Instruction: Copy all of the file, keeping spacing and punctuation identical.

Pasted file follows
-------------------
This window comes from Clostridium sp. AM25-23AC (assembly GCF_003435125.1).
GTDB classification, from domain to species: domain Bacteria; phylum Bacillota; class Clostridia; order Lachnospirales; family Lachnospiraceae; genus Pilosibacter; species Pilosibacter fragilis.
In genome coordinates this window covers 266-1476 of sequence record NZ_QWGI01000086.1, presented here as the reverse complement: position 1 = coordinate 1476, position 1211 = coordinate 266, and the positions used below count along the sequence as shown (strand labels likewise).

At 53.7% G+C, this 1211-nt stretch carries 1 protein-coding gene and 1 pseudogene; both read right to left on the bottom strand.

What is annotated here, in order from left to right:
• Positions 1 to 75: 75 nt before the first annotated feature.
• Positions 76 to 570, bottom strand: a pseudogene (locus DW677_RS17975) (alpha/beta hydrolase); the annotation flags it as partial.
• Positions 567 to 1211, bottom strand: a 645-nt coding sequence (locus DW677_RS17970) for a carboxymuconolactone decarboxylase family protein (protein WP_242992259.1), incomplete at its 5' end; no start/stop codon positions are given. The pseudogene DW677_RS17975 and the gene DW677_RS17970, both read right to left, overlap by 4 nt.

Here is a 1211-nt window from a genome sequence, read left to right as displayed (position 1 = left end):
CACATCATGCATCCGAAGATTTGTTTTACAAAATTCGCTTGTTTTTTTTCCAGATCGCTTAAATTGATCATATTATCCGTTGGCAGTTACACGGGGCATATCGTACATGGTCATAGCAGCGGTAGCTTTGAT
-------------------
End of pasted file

This window comes from Clostridium sp. AM25-23AC (assembly GCF_003435125.1).
GTDB classification, from domain to species: domain Bacteria; phylum Bacillota; class Clostridia; order Lachnospirales; family Lachnospiraceae; genus Pilosibacter; species Pilosibacter fragilis.
In genome coordinates this window covers 266-1476 of sequence record NZ_QWGI01000086.1, presented here as the reverse complement: position 1 = coordinate 1476, position 1211 = coordinate 266, and the positions used below count along the sequence as shown (strand labels likewise).

At 53.7% G+C, this 1211-nt stretch carries 1 protein-coding gene and 1 pseudogene; both read right to left on the bottom strand.

What is annotated here, in order from left to right:
• Positions 1 to 75: 75 nt before the first annotated feature.
• Positions 76 to 570, bottom strand: a pseudogene (locus DW677_RS17975) (alpha/beta hydrolase); the annotation flags it as partial.
• Positions 567 to 1211, bottom strand: a 645-nt coding sequence (locus DW677_RS17970) for a carboxymuconolactone decarboxylase family protein (protein WP_242992259.1), incomplete at its 5' end; no start/stop codon positions are given. The pseudogene DW677_RS17975 and the gene DW677_RS17970, both read right to left, overlap by 4 nt.

Here is a 1211-nt window from a genome sequence, read left to right as displayed (position 1 = left end):
CACATCATGCATCCGAAGATTTGTTTTACAAAATTCGCTTGTTTTTTTTCCAGATCGCTTAAATTGATCATATTATCCGTTGGCAGTTACACGGGGCATATCGTACATGGTCATAGCAGCGGTAGCTTTGAT